The Iowa Supreme Court stated in Sutton v. Dubuque that a certiorari action (as opposed to a declaratory action) is the exclusive remedy for challenging a quasi-judicial action, and such actions must be filed within 30 days of the decision being challenged. The question in the present case, therefore, was whether the action of the Board of Trustees in issuing the COA was a quasi-judicial action. The Court of Appeals determined that it was. A tribunal is exercising quasi-judicial authority when “(1) the questioned act involves a proceeding in which notice and an opportunity to be heard are required; (2) a determination of rights of parties is made which requires the exercise of discretion in finding facts and applying the law thereto; or (3) the challenged act goes to the determination of some right the protection of which is the peculiar office of the courts.” The Court of Appeals acknowledged that the Land Use Plan declares determinations about COAs to be “legislative policy determinations,” but further recognized from prior caselaw that it “must look to the nature of the act regardless of the label applied to it.” In reviewing the record the court agreed that contentions by the Appellants that the Cutlers’ proposal did not meet several requirements found in the Land Use Plan – including those for yard size and parking – were all complaints that the Board did not properly apply the facts to the regulations – “complaints arising out of the Board’s quasi-judicial functions and not its legislative functions.” Because the Board’s decision was quasi-judicial in nature, the Appellants’ failure to file a certiorari action in a timely manner warranted dismissal of the case.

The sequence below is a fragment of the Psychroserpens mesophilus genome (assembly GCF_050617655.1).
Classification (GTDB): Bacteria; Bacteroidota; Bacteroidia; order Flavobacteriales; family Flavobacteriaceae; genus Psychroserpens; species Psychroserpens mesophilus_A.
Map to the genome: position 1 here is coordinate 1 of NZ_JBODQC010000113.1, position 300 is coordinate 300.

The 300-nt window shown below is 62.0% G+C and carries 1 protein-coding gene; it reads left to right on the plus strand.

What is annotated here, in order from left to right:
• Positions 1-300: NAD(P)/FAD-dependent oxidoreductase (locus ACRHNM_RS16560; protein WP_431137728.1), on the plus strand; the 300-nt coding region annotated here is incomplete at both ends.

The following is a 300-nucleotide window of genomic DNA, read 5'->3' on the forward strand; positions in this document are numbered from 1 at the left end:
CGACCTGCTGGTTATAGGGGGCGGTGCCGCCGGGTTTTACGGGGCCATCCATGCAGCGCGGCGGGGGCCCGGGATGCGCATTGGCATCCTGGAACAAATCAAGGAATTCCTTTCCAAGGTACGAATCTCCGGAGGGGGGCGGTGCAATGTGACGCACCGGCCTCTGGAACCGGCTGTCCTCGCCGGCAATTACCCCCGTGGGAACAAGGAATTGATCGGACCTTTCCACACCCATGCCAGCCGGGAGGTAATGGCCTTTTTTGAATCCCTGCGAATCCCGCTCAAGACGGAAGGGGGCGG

A land use district shall not be created under this subchapter unless it is an area of contiguous territory encompassing twenty thousand acres or more of predominately rural and agricultural land owned by a single entity which has within its general boundaries at least seven platted villages which are not incorporated as municipalities at the time the district is organized. The eligible electors may create a land use district to conserve the distinctive historical and cultural character and peculiar suitability of the area for particular uses with a view to conserving the value of all existing and proposed structures and land and to preserve the quality of life of those citizens residing within the boundaries of the contiguous area by preserving its historical and cultural quality.